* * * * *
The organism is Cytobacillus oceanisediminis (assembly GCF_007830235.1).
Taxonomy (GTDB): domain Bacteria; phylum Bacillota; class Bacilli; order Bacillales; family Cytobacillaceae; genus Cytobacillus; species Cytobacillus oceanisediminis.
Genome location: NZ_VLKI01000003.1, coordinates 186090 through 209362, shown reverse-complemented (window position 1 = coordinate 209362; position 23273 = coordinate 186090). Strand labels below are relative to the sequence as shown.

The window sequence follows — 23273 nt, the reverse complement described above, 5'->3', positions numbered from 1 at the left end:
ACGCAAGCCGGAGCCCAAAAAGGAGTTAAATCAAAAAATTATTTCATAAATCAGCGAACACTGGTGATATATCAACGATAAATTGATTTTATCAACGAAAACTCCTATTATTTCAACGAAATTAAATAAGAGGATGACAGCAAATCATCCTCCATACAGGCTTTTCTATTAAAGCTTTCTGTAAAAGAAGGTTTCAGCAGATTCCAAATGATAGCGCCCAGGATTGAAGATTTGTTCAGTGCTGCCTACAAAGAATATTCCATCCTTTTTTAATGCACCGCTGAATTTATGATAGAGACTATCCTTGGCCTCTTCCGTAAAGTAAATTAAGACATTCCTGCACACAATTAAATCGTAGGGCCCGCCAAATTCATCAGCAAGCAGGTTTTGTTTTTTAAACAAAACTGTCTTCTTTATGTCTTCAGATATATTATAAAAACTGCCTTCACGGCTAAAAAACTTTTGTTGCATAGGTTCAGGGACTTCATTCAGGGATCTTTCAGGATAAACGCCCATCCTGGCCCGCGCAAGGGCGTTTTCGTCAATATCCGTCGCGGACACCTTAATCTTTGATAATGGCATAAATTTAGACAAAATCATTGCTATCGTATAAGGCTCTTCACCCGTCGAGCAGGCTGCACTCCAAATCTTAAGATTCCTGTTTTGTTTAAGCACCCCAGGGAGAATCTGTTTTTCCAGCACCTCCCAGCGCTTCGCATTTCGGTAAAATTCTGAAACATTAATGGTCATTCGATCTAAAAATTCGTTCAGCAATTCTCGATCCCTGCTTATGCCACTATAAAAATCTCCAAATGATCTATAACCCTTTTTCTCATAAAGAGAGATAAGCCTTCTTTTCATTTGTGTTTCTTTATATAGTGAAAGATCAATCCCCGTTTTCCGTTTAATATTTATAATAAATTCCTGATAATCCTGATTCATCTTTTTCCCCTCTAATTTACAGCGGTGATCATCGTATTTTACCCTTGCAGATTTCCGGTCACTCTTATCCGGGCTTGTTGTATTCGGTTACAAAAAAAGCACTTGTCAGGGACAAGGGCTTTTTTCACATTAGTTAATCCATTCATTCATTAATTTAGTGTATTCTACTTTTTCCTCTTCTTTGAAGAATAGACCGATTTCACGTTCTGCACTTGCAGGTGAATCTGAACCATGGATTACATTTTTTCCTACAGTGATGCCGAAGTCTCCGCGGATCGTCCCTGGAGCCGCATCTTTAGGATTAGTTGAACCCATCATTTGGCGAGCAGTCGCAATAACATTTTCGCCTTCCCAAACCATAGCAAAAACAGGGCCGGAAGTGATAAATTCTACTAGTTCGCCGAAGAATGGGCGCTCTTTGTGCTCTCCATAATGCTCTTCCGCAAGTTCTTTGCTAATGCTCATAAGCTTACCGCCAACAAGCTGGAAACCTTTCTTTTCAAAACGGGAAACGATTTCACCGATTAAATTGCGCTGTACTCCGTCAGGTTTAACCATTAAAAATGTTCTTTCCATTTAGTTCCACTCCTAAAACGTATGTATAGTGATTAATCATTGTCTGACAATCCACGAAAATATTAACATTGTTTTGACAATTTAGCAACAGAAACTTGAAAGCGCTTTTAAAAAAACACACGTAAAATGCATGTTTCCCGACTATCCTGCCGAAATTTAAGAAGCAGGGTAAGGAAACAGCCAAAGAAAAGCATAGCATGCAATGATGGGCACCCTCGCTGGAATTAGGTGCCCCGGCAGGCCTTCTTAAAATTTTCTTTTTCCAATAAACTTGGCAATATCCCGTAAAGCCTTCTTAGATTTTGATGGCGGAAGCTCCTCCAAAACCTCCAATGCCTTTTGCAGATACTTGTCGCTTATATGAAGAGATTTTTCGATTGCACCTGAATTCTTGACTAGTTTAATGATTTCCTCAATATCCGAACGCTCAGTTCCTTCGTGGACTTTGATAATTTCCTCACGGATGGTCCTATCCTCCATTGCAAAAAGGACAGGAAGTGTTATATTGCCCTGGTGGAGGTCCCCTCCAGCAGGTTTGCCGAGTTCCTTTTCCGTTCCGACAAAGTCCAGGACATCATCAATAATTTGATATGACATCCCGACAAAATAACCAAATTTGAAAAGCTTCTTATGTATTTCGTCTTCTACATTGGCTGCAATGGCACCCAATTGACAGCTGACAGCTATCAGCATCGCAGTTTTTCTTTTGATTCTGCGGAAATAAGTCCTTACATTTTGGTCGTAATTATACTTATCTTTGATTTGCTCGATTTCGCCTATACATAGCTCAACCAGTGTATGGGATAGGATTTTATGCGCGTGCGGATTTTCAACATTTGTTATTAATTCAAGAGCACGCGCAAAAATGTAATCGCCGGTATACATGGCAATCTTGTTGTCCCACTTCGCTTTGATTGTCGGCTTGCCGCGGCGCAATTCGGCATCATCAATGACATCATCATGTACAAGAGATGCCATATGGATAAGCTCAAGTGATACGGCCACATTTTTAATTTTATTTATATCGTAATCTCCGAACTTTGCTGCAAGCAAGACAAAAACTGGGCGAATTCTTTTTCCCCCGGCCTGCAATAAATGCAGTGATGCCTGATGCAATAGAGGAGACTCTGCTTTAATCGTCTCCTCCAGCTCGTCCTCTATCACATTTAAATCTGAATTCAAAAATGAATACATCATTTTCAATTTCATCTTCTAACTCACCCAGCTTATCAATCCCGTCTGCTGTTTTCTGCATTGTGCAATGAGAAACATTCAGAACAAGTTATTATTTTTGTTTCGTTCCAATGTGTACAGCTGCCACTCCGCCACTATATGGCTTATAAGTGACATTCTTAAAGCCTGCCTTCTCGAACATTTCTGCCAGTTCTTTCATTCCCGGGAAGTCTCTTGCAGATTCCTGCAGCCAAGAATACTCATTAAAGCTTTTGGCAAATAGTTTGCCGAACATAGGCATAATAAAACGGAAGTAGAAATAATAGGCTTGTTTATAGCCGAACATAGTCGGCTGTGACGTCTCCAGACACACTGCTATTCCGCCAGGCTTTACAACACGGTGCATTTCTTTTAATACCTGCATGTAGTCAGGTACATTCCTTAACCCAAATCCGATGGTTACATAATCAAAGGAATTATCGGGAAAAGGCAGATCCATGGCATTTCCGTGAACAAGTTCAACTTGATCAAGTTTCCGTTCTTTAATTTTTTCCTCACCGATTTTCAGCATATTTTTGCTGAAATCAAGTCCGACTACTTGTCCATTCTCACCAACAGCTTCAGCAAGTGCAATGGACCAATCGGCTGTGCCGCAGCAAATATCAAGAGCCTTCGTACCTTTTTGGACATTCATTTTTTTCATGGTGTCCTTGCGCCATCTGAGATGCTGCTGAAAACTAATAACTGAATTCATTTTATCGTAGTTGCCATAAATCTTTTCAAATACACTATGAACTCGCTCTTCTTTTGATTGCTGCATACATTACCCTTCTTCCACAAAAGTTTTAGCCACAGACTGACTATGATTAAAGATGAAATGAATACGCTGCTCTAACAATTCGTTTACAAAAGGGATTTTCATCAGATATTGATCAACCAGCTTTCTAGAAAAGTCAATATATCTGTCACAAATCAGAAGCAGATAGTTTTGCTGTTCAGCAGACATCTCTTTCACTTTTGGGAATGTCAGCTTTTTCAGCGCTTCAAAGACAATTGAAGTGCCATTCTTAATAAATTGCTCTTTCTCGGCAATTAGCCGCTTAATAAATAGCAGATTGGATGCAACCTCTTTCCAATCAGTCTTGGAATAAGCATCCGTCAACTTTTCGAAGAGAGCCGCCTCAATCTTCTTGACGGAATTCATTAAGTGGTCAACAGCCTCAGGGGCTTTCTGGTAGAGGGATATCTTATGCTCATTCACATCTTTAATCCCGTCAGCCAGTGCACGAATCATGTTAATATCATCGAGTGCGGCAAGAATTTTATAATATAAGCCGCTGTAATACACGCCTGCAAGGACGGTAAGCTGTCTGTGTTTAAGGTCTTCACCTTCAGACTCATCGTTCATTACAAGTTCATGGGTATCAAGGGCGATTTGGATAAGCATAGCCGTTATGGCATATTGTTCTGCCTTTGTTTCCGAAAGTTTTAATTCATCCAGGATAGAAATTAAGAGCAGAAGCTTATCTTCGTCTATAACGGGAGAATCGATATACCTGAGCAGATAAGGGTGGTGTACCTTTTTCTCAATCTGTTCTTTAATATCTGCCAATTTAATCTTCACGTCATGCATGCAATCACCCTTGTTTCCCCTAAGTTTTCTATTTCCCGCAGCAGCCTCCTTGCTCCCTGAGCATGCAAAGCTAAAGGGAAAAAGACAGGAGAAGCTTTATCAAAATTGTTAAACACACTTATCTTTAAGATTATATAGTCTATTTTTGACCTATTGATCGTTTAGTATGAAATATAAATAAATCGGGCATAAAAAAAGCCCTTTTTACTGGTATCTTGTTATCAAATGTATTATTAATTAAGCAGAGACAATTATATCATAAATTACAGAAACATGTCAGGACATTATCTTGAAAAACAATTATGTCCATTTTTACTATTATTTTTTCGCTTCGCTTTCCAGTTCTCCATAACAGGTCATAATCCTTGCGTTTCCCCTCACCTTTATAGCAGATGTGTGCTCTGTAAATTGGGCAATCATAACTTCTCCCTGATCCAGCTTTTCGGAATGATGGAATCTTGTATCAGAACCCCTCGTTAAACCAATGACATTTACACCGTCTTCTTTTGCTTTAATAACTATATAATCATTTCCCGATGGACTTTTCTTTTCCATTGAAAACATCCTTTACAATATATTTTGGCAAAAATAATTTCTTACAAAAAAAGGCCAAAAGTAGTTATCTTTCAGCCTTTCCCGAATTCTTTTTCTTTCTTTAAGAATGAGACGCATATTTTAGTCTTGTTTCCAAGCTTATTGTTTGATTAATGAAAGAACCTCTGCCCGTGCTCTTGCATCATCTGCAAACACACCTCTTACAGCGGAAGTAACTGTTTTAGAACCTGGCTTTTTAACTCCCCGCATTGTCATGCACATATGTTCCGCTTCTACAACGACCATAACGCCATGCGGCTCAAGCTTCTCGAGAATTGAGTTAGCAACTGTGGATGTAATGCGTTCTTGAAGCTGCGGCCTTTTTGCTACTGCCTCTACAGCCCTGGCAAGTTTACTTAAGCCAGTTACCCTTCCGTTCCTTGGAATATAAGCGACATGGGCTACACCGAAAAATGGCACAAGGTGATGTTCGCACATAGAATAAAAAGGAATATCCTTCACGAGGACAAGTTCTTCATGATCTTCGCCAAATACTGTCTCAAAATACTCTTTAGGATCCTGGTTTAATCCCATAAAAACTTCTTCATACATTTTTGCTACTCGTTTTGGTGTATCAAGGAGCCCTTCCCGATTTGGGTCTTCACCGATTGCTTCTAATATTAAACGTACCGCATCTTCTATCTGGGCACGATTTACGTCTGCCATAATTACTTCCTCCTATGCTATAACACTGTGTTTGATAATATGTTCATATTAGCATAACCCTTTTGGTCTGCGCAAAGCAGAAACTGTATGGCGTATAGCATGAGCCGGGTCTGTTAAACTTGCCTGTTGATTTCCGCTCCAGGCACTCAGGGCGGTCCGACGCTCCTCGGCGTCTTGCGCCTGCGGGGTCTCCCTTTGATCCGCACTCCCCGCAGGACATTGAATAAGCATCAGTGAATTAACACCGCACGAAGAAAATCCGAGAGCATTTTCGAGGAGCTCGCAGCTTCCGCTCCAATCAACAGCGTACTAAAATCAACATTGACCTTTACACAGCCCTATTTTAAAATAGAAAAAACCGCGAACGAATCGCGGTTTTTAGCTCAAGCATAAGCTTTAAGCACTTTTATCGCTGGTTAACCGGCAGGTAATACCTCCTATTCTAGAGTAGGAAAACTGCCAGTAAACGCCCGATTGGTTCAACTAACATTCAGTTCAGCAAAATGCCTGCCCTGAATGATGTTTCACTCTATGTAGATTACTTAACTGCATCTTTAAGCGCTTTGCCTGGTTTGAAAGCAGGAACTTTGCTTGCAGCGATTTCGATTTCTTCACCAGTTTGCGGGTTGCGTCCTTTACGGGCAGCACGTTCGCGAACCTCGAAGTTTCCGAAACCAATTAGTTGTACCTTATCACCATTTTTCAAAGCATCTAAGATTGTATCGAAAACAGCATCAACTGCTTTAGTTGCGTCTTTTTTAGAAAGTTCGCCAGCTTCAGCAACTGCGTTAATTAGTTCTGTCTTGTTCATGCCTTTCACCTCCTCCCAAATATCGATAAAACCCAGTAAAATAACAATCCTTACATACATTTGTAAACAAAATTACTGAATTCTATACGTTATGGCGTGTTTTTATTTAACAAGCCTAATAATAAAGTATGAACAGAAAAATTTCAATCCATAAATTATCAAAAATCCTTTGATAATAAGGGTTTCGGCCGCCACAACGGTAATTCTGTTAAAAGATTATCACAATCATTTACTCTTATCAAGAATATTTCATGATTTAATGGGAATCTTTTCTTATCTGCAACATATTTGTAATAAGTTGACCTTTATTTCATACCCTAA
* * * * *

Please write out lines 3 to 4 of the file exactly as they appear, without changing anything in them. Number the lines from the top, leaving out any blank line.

Genome location: NZ_VLKI01000003.1, coordinates 186090 through 209362, shown reverse-complemented (window position 1 = coordinate 209362; position 23273 = coordinate 186090). Strand labels below are relative to the sequence as shown.

The window sequence follows — 23273 nt, the reverse complement described above, 5'->3', positions numbered from 1 at the left end: